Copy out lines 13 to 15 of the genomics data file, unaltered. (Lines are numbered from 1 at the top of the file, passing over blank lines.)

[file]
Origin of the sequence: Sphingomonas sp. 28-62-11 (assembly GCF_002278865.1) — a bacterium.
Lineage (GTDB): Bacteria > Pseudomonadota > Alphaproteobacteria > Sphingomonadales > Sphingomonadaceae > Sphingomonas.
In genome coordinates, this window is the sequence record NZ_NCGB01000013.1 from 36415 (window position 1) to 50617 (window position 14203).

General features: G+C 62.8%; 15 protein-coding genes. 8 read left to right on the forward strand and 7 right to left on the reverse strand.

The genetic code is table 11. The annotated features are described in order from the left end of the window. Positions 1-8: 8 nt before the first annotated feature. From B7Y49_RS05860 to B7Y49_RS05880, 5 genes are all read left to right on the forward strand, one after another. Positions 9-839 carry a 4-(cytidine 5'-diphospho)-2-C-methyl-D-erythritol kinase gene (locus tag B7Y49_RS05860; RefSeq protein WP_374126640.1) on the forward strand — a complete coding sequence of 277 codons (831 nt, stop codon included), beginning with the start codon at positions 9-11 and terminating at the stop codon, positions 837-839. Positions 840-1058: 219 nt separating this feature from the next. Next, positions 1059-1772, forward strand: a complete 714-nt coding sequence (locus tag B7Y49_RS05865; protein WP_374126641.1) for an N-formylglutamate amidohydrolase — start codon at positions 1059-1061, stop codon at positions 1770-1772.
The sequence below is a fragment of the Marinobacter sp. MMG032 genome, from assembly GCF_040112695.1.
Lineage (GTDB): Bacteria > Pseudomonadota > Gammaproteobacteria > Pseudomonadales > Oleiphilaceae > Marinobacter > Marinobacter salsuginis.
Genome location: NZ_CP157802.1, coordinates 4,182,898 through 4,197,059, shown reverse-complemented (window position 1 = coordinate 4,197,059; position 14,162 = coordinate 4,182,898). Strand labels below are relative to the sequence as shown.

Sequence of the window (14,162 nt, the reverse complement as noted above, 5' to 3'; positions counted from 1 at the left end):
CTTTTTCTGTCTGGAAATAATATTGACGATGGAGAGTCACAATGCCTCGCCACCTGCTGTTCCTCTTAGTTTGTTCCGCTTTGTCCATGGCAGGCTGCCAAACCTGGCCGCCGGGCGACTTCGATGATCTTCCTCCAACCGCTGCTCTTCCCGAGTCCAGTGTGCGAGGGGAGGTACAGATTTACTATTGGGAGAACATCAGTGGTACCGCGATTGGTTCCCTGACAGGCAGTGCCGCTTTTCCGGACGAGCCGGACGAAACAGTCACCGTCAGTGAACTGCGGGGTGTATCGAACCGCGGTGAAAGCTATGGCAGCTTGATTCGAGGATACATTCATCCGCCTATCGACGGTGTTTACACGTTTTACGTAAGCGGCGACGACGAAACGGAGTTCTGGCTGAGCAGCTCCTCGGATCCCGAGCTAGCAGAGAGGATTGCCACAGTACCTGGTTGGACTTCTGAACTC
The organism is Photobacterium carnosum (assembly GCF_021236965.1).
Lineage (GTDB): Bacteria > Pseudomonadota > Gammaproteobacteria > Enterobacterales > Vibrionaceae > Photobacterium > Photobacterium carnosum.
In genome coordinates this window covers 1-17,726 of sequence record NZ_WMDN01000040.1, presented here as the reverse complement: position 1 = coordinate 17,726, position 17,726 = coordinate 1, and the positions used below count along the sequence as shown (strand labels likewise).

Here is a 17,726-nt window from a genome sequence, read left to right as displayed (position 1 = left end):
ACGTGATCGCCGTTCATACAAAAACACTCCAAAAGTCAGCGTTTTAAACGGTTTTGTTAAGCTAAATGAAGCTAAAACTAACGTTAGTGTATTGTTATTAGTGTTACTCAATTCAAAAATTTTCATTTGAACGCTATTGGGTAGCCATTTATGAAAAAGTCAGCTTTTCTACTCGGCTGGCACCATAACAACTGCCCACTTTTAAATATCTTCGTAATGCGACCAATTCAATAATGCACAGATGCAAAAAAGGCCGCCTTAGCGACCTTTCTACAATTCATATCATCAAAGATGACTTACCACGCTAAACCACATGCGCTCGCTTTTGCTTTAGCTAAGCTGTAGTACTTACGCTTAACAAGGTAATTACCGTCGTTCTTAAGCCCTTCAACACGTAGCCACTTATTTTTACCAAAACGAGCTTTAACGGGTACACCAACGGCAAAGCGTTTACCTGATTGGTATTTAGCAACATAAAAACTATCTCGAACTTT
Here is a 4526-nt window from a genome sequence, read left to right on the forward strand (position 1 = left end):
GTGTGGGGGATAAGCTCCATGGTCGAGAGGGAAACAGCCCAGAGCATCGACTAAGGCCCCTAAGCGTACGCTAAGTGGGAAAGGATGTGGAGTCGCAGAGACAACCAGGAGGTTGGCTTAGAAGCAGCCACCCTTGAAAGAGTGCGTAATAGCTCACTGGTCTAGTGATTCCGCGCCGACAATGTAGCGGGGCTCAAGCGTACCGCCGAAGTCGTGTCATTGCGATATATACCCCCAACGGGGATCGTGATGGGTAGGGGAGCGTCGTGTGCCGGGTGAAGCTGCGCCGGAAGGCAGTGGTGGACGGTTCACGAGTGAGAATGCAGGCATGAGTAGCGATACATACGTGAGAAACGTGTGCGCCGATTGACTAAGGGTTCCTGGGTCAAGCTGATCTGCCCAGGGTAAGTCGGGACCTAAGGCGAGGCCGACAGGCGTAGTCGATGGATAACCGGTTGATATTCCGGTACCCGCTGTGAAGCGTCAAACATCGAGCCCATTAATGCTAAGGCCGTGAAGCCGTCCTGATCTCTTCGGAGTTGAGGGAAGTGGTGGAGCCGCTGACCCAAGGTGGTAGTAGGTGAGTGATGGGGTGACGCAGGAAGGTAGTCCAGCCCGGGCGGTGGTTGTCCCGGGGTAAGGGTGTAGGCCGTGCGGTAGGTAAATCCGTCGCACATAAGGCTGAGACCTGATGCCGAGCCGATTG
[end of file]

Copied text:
In genome coordinates this window covers 1-17,726 of sequence record NZ_WMDN01000040.1, presented here as the reverse complement: position 1 = coordinate 17,726, position 17,726 = coordinate 1, and the positions used below count along the sequence as shown (strand labels likewise).

Here is a 17,726-nt window from a genome sequence, read left to right as displayed (position 1 = left end):
ACGTGATCGCCGTTCATACAAAAACACTCCAAAAGTCAGCGTTTTAAACGGTTTTGTTAAGCTAAATGAAGCTAAAACTAACGTTAGTGTATTGTTATTAGTGTTACTCAATTCAAAAATTTTCATTTGAACGCTATTGGGTAGCCATTTATGAAAAAGTCAGCTTTTCTACTCGGCTGGCACCATAACAACTGCCCACTTTTAAATATCTTCGTAATGCGACCAATTCAATAATGCACAGATGCAAAAAAGGCCGCCTTAGCGACCTTTCTACAATTCATATCATCAAAGATGACTTACCACGCTAAACCACATGCGCTCGCTTTTGCTTTAGCTAAGCTGTAGTACTTACGCTTAACAAGGTAATTACCGTCGTTCTTAAGCCCTTCAACACGTAGCCACTTATTTTTACCAAAACGAGCTTTAACGGGTACACCAACGGCAAAGCGTTTACCTGATTGGTATTTAGCAACATAAAAACTATCTCGAACTTT